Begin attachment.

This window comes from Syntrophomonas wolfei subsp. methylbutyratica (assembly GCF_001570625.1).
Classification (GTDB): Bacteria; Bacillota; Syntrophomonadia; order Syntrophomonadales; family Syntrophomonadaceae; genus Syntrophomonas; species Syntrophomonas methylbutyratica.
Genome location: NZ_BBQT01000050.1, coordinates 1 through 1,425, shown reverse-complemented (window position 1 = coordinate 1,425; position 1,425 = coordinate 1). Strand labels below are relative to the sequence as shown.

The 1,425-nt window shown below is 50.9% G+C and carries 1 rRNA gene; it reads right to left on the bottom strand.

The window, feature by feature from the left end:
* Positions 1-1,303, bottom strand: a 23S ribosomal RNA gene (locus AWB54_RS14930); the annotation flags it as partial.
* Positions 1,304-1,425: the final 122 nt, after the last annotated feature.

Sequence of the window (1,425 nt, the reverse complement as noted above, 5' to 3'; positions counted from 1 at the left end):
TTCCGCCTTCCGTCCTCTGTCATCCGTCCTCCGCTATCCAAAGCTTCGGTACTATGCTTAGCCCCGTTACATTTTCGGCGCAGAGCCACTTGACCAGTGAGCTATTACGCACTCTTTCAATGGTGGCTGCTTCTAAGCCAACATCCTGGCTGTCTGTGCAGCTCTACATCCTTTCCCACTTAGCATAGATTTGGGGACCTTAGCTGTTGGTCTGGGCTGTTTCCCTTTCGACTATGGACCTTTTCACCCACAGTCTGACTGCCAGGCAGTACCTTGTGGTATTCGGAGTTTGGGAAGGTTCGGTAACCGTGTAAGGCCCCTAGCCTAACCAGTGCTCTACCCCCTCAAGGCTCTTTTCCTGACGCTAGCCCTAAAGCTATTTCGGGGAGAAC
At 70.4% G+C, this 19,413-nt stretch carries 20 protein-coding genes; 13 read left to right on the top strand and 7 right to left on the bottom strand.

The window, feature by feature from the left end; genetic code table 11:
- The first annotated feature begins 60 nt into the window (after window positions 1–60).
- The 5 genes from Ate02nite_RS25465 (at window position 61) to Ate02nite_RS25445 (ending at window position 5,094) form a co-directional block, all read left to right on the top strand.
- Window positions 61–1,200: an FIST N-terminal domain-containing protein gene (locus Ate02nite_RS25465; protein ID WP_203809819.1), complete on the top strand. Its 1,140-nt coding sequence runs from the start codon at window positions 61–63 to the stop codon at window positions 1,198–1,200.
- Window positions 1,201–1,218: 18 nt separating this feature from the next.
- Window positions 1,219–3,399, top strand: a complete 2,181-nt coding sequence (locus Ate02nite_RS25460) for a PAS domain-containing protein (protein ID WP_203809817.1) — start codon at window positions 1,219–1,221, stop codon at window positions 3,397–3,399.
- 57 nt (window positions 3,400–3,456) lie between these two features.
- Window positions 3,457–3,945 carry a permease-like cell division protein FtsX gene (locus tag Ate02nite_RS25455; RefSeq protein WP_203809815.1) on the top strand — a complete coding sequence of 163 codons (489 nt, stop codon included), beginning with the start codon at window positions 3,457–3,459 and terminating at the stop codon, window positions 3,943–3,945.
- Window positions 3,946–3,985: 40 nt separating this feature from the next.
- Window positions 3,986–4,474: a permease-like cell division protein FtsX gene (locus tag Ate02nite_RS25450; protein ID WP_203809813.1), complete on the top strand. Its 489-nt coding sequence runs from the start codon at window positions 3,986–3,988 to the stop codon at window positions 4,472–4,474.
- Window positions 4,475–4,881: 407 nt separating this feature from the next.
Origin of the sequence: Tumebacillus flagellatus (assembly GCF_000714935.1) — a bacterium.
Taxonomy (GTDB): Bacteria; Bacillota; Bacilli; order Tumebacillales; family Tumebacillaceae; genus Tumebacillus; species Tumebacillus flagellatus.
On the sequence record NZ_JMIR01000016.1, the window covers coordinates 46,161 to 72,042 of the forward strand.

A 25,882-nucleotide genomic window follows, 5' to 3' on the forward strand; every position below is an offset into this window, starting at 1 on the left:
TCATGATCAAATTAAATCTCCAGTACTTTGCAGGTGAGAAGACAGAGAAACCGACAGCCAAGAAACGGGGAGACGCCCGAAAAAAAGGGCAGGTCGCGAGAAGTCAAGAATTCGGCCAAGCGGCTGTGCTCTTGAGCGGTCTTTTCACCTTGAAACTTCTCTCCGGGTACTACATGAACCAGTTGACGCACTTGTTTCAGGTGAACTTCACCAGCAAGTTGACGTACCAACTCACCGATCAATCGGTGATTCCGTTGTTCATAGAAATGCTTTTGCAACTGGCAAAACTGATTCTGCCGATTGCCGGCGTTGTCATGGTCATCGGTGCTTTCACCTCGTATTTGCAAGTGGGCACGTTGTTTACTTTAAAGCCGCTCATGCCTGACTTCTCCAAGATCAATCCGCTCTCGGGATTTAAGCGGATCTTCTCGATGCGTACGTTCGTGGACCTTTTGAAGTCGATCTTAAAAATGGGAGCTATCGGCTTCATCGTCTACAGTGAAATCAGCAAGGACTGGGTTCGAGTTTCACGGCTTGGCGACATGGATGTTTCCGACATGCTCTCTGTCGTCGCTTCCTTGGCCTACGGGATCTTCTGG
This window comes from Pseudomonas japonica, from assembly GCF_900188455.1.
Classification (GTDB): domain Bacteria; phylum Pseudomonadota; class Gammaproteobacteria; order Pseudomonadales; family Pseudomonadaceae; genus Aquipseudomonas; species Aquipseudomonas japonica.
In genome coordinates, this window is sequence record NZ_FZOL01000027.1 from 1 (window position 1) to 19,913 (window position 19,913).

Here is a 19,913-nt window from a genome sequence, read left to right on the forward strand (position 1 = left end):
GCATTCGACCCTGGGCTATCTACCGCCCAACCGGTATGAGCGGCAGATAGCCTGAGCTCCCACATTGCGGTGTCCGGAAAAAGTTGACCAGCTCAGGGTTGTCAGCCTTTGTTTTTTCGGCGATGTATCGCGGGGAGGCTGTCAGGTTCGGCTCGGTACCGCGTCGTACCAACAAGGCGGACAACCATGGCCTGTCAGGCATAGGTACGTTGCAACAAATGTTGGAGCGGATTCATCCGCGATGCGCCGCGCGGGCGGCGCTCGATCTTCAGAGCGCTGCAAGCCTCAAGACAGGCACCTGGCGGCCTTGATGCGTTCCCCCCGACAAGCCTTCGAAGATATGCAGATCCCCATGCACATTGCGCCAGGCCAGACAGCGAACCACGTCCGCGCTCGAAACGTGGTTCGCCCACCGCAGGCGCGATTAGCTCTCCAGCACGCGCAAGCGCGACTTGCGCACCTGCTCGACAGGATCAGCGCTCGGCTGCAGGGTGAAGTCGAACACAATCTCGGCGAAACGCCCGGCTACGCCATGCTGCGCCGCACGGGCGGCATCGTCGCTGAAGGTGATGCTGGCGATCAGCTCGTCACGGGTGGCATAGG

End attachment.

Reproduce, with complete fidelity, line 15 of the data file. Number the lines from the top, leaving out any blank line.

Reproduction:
- Window positions 1,201–1,218: 18 nt separating this feature from the next.